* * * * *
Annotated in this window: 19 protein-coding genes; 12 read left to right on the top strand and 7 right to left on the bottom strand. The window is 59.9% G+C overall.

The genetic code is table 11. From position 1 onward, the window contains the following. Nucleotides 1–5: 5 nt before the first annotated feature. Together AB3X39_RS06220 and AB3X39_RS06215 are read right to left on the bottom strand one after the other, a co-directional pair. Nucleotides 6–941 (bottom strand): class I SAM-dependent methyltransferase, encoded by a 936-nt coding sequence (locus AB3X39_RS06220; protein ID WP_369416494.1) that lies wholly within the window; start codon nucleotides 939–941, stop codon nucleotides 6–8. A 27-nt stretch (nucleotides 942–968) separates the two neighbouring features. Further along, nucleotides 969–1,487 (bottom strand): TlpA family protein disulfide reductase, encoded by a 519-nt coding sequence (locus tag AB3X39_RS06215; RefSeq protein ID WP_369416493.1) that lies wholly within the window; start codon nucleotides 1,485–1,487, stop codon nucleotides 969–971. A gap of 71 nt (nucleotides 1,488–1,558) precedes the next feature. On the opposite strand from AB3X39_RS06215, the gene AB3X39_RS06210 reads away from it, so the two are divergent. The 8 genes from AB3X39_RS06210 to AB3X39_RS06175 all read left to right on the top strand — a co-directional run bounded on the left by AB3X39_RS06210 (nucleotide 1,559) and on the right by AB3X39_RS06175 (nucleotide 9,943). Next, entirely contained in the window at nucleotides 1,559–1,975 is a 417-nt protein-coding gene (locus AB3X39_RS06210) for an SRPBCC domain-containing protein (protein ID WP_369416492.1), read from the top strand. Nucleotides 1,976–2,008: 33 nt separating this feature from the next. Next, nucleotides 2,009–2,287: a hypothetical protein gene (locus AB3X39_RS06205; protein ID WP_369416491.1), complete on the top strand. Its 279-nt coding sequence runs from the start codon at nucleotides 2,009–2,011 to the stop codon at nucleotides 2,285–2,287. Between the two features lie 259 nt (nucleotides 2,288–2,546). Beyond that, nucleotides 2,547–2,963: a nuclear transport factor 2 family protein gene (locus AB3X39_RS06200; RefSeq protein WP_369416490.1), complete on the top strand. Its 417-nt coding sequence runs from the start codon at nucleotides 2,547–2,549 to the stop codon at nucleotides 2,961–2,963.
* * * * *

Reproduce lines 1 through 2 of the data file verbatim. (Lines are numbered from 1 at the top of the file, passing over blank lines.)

Annotated in this window: 19 protein-coding genes; 12 read left to right on the top strand and 7 right to left on the bottom strand. The window is 59.9% G+C overall.

The genetic code is table 11. From position 1 onward, the window contains the following. Nucleotides 1–5: 5 nt before the first annotated feature. Together AB3X39_RS06220 and AB3X39_RS06215 are read right to left on the bottom strand one after the other, a co-directional pair. Nucleotides 6–941 (bottom strand): class I SAM-dependent methyltransferase, encoded by a 936-nt coding sequence (locus AB3X39_RS06220; protein ID WP_369416494.1) that lies wholly within the window; start codon nucleotides 939–941, stop codon nucleotides 6–8. A 27-nt stretch (nucleotides 942–968) separates the two neighbouring features. Further along, nucleotides 969–1,487 (bottom strand): TlpA family protein disulfide reductase, encoded by a 519-nt coding sequence (locus tag AB3X39_RS06215; RefSeq protein ID WP_369416493.1) that lies wholly within the window; start codon nucleotides 1,485–1,487, stop codon nucleotides 969–971. A gap of 71 nt (nucleotides 1,488–1,558) precedes the next feature. On the opposite strand from AB3X39_RS06215, the gene AB3X39_RS06210 reads away from it, so the two are divergent. The 8 genes from AB3X39_RS06210 to AB3X39_RS06175 all read left to right on the top strand — a co-directional run bounded on the left by AB3X39_RS06210 (nucleotide 1,559) and on the right by AB3X39_RS06175 (nucleotide 9,943). Next, entirely contained in the window at nucleotides 1,559–1,975 is a 417-nt protein-coding gene (locus AB3X39_RS06210) for an SRPBCC domain-containing protein (protein ID WP_369416492.1), read from the top strand. Nucleotides 1,976–2,008: 33 nt separating this feature from the next. Next, nucleotides 2,009–2,287: a hypothetical protein gene (locus AB3X39_RS06205; protein ID WP_369416491.1), complete on the top strand. Its 279-nt coding sequence runs from the start codon at nucleotides 2,009–2,011 to the stop codon at nucleotides 2,285–2,287. Between the two features lie 259 nt (nucleotides 2,288–2,546). Beyond that, nucleotides 2,547–2,963: a nuclear transport factor 2 family protein gene (locus AB3X39_RS06200; RefSeq protein WP_369416490.1), complete on the top strand. Its 417-nt coding sequence runs from the start codon at nucleotides 2,547–2,549 to the stop codon at nucleotides 2,961–2,963.